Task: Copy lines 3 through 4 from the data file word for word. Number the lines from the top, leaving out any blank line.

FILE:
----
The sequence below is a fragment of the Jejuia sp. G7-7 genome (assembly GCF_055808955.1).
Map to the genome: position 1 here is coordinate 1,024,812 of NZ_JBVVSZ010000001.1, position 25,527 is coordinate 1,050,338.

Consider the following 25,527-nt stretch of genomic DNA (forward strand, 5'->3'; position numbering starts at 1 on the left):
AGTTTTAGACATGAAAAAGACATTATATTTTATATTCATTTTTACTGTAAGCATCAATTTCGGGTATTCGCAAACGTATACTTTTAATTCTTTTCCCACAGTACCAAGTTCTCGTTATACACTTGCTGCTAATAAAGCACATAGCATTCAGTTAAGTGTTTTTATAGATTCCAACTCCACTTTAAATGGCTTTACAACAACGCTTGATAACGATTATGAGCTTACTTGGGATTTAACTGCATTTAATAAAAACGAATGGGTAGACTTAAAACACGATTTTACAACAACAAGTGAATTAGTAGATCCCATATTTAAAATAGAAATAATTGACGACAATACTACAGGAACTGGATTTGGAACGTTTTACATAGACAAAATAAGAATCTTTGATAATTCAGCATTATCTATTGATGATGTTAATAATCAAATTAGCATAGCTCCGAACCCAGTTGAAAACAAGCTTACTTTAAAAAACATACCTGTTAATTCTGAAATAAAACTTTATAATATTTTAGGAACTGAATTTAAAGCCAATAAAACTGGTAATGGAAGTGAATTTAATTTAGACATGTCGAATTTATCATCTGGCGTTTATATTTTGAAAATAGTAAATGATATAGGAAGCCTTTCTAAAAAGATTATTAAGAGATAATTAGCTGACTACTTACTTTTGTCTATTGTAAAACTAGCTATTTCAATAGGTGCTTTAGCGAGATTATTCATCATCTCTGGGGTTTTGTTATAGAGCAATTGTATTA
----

Consider the following 25,527-nt stretch of genomic DNA (forward strand, 5'->3'; position numbering starts at 1 on the left):
AGTTTTAGACATGAAAAAGACATTATATTTTATATTCATTTTTACTGTAAGCATCAATTTCGGGTATTCGCAAACGTATACTTTTAATTCTTTTCCCACAGTACCAAGTTCTCGTTATACACTTGCTGCTAATAAAGCACATAGCATTCAGTTAAGTGTTTTTATAGATTCCAACTCCACTTTAAATGGCTTTACAACAACGCTTGATAACGATTATGAGCTTACTTGGGATTTAACTGCATTTAATAAAAACGAATGGGTAGACTTAAAACACGATTTTACAACAACAAGTGAATTAGTAGATCCCATATTTAAAATAGAAATAATTGACGACAATACTACAGGAACTGGATTTGGAACGTTTTACATAGACAAAATAAGAATCTTTGATAATTCAGCATTATCTATTGATGATGTTAATAATCAAATTAGCATAGCTCCGAACCCAGTTGAAAACAAGCTTACTTTAAAAAACATACCTGTTAATTCTGAAATAAAACTTTATAATATTTTAGGAACTGAATTTAAAGCCAATAAAACTGGTAATGGAAGTGAATTTAATTTAGACATGTCGAATTTATCATCTGGCGTTTATATTTTGAAAATAGTAAATGATATAGGAAGCCTTTCTAAAAAGATTATTAAGAGATAATTAGCTGACTACTTACTTTTGTCTATTGTAAAACTAGCTATTTCAATAGGTGCTTTAGCGAGATTATTCATCATCTCTGGGGTTTTGTTATAGAGCAATTGTATTA